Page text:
Aga Khan Speaks of Tolerance and Shared Heritage
Evokes Iraq and Afghanistan at inauguration of Humayun's Tomb Gardens
New Delhi, India, 15th April, 2003 - "Whether through neglect or wilful destruction, the disappearance of physical traces of the past deprives us of more than memories. Spaces that embody historic realities remind us of the lessons of the past."
His Highness the Aga Khan, Imam (spiritual leader) of the Shia Ismaili Muslims was speaking at the inauguration of the restored gardens that surround the tomb of the Mughal Emperor Humayun. Joining India's Minister for Tourism and Culture Shri Jagmohan at a ceremony to mark the first privately funded restoration of a World Heritage Site in India, the Aga Khan made reference to recent events impacting what are "valuable national assets but that also represent the patrimony of mankind."
"As we witnessed most poignantly across Afghanistan and now in Iraq," observed the Aga Khan, "the very survival of so much of this heritage is today at risk."
"What, then," asked the Aga Khan, "of the deeper values that we risk abandoning under the dust of our own indifference or that might be crushed to rubble by our own destructive human forces?" "Tolerance, openness and understanding towards other peoples' cultures, social structures, values and faiths are now essential to the very survival of an interdependent world," he said. "Pluralism is no longer simply an asset or a prerequisite for progress and development, it is vital to our existence."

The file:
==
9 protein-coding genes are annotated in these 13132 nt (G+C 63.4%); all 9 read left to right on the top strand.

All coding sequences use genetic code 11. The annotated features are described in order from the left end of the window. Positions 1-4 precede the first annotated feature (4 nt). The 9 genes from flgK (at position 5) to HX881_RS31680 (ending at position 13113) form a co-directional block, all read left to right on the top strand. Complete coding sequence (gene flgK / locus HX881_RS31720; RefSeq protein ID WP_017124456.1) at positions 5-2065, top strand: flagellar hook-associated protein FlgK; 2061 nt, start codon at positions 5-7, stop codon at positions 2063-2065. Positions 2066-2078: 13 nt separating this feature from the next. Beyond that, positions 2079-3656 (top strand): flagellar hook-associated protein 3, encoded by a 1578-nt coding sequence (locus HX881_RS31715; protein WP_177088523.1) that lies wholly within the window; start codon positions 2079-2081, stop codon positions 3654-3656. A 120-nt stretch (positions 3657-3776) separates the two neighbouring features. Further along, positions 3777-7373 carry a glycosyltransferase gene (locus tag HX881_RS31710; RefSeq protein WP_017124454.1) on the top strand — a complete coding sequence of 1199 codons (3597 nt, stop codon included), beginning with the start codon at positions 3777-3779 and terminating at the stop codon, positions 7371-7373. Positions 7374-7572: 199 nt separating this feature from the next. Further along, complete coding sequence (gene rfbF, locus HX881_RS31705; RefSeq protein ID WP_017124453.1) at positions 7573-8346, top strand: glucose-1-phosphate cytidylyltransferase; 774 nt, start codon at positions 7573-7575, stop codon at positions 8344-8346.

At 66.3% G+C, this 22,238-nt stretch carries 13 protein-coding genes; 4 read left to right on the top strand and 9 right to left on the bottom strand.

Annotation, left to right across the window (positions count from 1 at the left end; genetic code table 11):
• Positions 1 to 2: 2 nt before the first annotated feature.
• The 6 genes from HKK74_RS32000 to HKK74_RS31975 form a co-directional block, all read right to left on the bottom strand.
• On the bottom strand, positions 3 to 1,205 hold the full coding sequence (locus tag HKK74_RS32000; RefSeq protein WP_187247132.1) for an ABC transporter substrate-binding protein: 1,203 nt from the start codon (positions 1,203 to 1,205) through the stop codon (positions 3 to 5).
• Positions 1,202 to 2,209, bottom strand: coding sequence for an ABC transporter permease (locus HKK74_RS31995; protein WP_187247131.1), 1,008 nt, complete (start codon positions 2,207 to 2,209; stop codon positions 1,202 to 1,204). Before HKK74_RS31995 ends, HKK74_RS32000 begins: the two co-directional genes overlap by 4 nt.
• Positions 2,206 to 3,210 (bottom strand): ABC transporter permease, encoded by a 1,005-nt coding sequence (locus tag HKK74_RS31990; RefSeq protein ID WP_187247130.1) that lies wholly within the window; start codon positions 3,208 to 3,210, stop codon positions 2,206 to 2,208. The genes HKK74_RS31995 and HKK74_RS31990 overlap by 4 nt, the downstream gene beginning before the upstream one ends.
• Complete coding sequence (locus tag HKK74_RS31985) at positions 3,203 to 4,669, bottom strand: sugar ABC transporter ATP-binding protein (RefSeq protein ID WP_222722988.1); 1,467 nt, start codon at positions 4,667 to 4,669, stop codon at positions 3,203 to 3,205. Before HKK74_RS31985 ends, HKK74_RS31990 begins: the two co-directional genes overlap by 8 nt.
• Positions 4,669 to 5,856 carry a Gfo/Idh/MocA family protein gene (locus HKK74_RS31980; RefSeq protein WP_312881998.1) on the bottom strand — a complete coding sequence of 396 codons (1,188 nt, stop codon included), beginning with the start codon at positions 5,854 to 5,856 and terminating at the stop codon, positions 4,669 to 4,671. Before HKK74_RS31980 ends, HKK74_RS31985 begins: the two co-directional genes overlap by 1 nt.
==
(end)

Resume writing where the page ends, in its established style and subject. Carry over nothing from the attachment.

"Investing in cultural initiatives," said the Aga Khan, "represents an opportunity to improve the quality of life for the people who live around these remarkable inheritances of past great civilisations." He was referring to the multiplier effect of ancillary economic activity, of enhanced leisure space, increased tourism potential and educational benefits.
The US$ 650,000 restoration project undertaken by the Aga Khan Trust for Culture, in collaboration with the Archaeological Survey of India represents a model for public and private sector joint-ventures in the urban revitalisation of green spaces. "Where encroachments had obscured and diminished the grandeur that was once enjoyed by all," said the Aga Khan, "we have, together, restored a glory that now becomes ours again."
For the first time in 400 years, water will flow through the sandstone channels in the first chahar-bagh (four-part "paradise garden") to surround a Mughal tomb on the sub-continent. The project featured massive earth removal, rainwater harvesting, new irrigation and water circulation systems, replanting of mango, lemon, hibiscus and jasmine cuttings according to Mughal tradition, and preparation by some sixty stonecutters of 2,000 metres of hand-dressed red sandstone slabs. Site works drew on a variety of disciplines, including archaeological excavation, conservation science, soil analysis, civil and hydraulic engineering and artisanal stone carving.
"Endeavours such as this are vital for countries like India, well-endowed with historical and cultural treasures, but also burdened by the responsibility of preserving them for future generations," concluded the Aga Khan.
The timing of the ceremony was organised to coincide with the commemoration on 18th April of World Heritage Day.
The Aga Khan, who is on an official visit to India at the invitation of the Government, has already held meetings with President A.P.J. Abdul Kalam and Prime Minister Atal Bihari Vajpayee as well as other senior government officials.